I'm in a bit of a dilemma, and I'd like some third party opinion on this.

My freelance rate is USD, my client is not US based (so he has to exchange USD in order to pay me), I'm also not in the US, so in the end I have to exchange USD to my local currency.

Lately the exchange rates were very favorable for me (USD -> local) and bad for he (his local -> USD), so the end result is that I get a free ~11-12% raise. And he wants to adjust my rate to essentially match the exchange rates when we last agreed on the rate (a few months ago)

I don't know what to think about this... on one hand I like the gig and would like to continue on. but on the other hand it doesn't seem quite fair. So I'd like to know some impartial opinions on this situation.

4 Answers 4


Honestly, ignore the exchange rate. If you lower your price by 12-12%, you're sending the message that you are not worth that extra bit. For this particular client, I would keep the same rate.

Where exactly are you located? Are you able to use another big currency (by big, I mean widely known/accepted, such as the Euro, British Pound, Canadian Dollar, etc), or is it a lesser-known currency? Personally, I charge everything out in CAD. My PayPal knows I'm expecting that type of payment, and does the conversions for the customer before I see the money. Going forward, if it's a smaller currency, I'd suggest changing to a more well-known currency.


I guess it's all a matter of perspective. If you agree on a price of USD then it's up to them to pay it. If you want to keep on the job and is willing to open the concession at least change something since the project was originally worth X. For example if it was 1000 USD and because of USD flutuations the client is found on a situation that he think he can only pay 900 USD, you should change the scope, or the date of delivery or some paying condition so the project doesn't lose value.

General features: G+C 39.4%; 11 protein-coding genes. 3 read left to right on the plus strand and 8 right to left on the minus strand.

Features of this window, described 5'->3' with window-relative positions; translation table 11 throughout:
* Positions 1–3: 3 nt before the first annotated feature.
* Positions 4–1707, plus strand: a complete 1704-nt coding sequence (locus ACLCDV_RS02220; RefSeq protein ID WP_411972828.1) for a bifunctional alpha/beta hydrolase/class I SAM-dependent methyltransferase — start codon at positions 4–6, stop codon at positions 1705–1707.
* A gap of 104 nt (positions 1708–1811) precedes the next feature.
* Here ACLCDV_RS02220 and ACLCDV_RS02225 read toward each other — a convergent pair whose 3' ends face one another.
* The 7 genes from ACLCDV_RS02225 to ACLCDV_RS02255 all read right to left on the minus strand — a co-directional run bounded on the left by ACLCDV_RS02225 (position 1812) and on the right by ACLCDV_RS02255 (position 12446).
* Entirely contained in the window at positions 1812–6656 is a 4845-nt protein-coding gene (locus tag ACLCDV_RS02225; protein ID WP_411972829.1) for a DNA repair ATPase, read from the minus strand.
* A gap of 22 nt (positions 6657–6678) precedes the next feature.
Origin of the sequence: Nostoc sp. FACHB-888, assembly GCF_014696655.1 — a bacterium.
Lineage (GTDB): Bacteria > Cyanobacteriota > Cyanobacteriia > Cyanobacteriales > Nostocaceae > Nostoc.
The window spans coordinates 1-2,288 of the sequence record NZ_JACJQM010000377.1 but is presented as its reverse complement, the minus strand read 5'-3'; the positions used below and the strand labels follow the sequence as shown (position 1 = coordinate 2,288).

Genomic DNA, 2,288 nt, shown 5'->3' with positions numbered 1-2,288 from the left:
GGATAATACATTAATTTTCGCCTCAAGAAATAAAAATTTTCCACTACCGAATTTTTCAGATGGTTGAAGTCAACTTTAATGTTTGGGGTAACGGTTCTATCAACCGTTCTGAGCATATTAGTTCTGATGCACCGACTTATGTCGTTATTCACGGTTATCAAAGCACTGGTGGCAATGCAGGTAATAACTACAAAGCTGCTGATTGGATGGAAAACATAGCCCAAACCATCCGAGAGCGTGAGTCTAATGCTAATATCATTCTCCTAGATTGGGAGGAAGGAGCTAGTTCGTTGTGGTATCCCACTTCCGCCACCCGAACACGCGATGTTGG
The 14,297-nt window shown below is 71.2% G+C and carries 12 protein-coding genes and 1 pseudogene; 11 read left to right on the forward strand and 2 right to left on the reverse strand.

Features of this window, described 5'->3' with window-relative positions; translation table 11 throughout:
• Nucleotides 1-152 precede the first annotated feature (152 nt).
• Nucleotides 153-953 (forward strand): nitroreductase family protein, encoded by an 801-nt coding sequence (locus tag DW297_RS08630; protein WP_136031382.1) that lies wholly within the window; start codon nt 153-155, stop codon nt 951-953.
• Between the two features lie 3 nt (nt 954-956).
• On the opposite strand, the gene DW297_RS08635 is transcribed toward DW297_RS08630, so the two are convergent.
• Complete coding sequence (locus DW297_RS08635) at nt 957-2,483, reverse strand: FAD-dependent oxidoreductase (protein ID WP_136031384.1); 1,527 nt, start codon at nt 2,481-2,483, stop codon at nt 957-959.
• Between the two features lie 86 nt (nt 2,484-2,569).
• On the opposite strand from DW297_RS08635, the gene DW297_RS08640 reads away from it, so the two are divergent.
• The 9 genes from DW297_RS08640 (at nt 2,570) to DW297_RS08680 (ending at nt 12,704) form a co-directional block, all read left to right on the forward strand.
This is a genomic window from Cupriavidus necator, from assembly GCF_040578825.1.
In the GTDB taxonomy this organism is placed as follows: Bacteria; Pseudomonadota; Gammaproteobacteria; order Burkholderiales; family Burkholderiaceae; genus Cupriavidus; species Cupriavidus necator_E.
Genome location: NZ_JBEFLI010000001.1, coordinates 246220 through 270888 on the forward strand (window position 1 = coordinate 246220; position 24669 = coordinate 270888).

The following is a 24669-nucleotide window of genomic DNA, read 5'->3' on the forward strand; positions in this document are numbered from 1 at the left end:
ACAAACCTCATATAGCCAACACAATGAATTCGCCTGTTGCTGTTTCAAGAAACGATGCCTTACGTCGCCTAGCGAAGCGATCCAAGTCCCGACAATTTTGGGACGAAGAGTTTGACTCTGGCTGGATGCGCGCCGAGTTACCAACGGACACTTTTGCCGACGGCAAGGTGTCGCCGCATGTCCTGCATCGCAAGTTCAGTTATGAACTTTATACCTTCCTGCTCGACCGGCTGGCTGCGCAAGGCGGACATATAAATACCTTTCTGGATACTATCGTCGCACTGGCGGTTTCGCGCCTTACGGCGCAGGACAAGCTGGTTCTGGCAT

One big important factor is that you can't base your project on a frozen exchange rate. If the USD value skyrocket you will actually lose money if you agree to the exchange rate of a few months ago.

So wraping up:

  • Change some factor if you are going to change the price;
  • Don't take the risk of the exchange rate

Your agreement should specify the currency in which you will be billing, as well as the bill-rate, which I assume it already does. Then that is the bill rate. If your agreed rate $50 US / hour, then that is what your client should expect to be billed and to pay. If it is 4000 <some other unit> / hour, then that should be the expectation. Exchange should not enter into it.

But of course the exchange rate does matter to you or your client when they have to purchase another currency to pay you and that rate changes significantly. By asking to roll back the agreed exchange rate to a prior date, your client is really asking you to accept payment in his currency instead of in yours, effectively lowering your bill rate. Would he do you the same favor if the difference were reversed?

In future contracts, or in this one if you're willing to renegotiate to keep the client happy, you might specify a referene exchange rate - perhaps its 2-year average - and agree to split the differences during the life of the contract by billing and accepting at a rate 1/2 way between that originally specified rate and the rate on the billing date. It may feel fairer to your client that you'd be willing to take 1/2 the risk (if you would be). Setting the reference rate amounts to exchange speculation which involves risks and I assume is not related in any way to the contracted work. One of you could still take a real loss, so you might want to set some exchange-rate limits around the reference rate that you both agree you won't exceed without stopping to renegotiate.


Does it matter if you convert X -> $ -> Y or if you directly convert X -> Y?

Because if you have to exchange twice, it means twice the volatility, too. In theory one volatility should counterbalance the other, but there are times when you'll be off good/bad in both exchanges.

Many currencies are pegged to fluctuation of USD, or at least very close to it, so it won't make much of a difference. But perhaps if you're using small currencies it might make a difference. You'd have to calculate that, though.

If it doesn't make a difference, keep your current rate in USD. Like Robert mentioned, if the tables were turned, the client probably wouldn't go and pay more USD because you are in a bad spot.

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